This has meant that my role has changed; in my best moments, I am now a learning teacher working alongside students who are teaching me. Ann and Sherry have provided the human bridge between the literature and my practice that has made this journey of self-study and changing practice possible. I came to know that Black and Wiliam’s (1997, as cited in Davies et al., 2012) research had “shown that involving students in classroom assessment results in considerable gains in achievement, amongst the largest ever reported for educational interventions" (p. ix). But it was the lived experience of Ann and Sherry, combined with the way they interacted with us, that made this promise seem possible in my practice. They modeled the process of self-study leading to changing practices with me.
Student-Generated Novel Studies
My new approach to learning requires more preparation, more skill, and a concerted effort to abdicate the privileged position my teacher voice possesses. For example, the final four-novel unit in Grade 12 offers the temptation to “teach” the novels. Instead, the unit now consists of co-constructed learning activities that are almost always student-led. These include full class discussions that are mapped, small group discussions, individual choice on how to demonstrate knowledge and understanding, reflection activities, or online collaborative reader response journals. Classes are most often shaped by student-generated questions. My voice has been placed at the margins as students struggle together to construct meaning.
None of these activities mirrors a standardized evaluation but this change in process has led to demonstrably improved results on the externally evaluated International Baccalaureate Paper 2 examination because students are better able to independently express knowledge, understanding, and insight when analyzing complex texts. I am often stunned at what I learn in student-led discussions about complex texts that I have taught for many years. I also have to wait my turn to have my voice heard. Our classroom culture now demands this. What an important self-learning this has been for me.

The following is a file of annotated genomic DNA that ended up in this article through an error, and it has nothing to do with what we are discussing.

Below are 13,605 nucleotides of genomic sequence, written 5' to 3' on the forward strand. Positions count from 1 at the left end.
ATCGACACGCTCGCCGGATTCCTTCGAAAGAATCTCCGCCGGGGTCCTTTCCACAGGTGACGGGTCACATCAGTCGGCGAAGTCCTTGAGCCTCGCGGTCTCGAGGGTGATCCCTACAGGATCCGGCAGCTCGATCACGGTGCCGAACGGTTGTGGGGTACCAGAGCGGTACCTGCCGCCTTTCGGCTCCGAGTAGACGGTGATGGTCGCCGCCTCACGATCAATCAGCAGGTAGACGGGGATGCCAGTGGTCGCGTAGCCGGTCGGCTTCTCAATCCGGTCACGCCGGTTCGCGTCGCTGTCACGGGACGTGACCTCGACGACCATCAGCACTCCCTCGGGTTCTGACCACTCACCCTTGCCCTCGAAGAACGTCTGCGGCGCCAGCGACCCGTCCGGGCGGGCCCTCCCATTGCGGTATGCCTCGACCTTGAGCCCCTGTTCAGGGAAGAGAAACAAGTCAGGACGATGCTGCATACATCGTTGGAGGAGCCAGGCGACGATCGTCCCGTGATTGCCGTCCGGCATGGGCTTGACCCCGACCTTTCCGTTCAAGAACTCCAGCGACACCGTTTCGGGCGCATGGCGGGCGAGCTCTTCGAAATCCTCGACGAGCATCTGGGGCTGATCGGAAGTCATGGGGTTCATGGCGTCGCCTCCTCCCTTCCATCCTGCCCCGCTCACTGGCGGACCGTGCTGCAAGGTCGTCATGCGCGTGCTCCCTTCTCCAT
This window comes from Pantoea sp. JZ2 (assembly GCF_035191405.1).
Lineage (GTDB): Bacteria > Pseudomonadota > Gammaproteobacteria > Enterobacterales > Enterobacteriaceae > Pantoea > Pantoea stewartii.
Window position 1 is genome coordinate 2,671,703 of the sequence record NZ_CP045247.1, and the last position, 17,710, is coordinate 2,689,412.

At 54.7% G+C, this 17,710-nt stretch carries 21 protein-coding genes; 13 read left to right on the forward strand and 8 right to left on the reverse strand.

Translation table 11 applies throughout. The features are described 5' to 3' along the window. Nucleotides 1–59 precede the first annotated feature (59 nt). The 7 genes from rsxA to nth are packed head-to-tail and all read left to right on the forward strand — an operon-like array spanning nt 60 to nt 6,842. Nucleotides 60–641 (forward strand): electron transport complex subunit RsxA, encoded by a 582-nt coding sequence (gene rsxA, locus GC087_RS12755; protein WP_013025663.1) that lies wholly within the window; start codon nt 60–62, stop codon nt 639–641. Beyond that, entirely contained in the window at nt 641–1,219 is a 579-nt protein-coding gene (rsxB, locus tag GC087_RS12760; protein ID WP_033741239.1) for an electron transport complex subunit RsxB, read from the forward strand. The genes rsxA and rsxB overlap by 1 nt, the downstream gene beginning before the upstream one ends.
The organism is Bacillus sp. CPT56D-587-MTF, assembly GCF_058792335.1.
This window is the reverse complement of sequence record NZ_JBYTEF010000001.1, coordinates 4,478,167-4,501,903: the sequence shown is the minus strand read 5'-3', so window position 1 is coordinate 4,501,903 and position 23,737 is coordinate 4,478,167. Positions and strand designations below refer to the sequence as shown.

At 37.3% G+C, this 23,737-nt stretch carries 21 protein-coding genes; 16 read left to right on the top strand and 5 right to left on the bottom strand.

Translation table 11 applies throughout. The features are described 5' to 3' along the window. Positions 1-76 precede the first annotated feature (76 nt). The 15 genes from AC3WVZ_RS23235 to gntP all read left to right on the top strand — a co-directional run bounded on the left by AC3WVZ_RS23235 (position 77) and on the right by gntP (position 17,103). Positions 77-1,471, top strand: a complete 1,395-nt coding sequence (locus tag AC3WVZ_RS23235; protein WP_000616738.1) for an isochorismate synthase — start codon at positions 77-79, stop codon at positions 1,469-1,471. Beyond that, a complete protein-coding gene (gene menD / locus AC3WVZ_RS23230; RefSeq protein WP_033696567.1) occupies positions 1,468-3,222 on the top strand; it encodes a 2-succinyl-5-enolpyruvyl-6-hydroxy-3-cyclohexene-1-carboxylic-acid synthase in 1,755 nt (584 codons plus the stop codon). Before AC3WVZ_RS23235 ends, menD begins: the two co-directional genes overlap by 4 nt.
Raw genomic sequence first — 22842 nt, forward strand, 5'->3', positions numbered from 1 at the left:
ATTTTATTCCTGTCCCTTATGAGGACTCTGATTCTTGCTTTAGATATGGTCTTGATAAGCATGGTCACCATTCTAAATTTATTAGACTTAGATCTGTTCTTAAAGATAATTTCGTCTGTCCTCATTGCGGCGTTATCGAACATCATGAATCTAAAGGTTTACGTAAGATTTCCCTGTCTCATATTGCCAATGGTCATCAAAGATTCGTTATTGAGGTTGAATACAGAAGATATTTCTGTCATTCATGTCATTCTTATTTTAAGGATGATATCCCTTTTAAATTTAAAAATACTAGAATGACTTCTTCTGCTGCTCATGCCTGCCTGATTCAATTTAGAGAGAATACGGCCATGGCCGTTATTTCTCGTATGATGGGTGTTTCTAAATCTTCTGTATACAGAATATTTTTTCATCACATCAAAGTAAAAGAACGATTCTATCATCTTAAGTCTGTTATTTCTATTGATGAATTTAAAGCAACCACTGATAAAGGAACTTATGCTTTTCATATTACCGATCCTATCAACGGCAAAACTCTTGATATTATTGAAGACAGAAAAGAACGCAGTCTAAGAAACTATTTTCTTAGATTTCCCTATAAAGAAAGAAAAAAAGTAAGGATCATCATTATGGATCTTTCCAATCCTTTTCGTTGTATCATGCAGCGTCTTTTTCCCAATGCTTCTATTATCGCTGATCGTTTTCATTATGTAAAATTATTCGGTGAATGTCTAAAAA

Feedback on Student Writing
Because of Ann and Sherry’s specific encouragement, and my own self-study, my own practice has seen significant change. Now I routinely return drafts of student writing with personalized specific feedback, but without a grade. I follow this up with one-on-one meetings. At first, students resisted this because they had been conditioned to think about learning in terms of grades. But the process has yielded increased student growth because of the nature of the feedback. Students are always shown multiple samples of quality work and co-construct criteria for successful work prior to beginning any projects. They are now provided with clear, specific feedback from both peers and me about how to develop their own thinking and ways of documenting their learning. Ann championed the work of Dylan Wiliam to me in connection with the idea that “feedback has been shown to improve learning where it gives each pupils specific guidance on strengths and weaknesses, preferably without any overall marks” (Black & Wiliam, 1998, p. 144). Timed, in-class writing is also a required part of our course, but students now receive three individualized pieces of feedback in addition to a rubric score. The feedback is formative and I consider student progress in light of the application of specific feedback over time, not on improved rubric scores. These are the practices that I have now been able to incorporate into my classes after recognizing that I also thrive on this very kind of feedback about my own teaching. How much more I have learned by being able to discuss my practice with colleagues and others interested in my work. I now see how this same kind of opportunity benefits my students so much.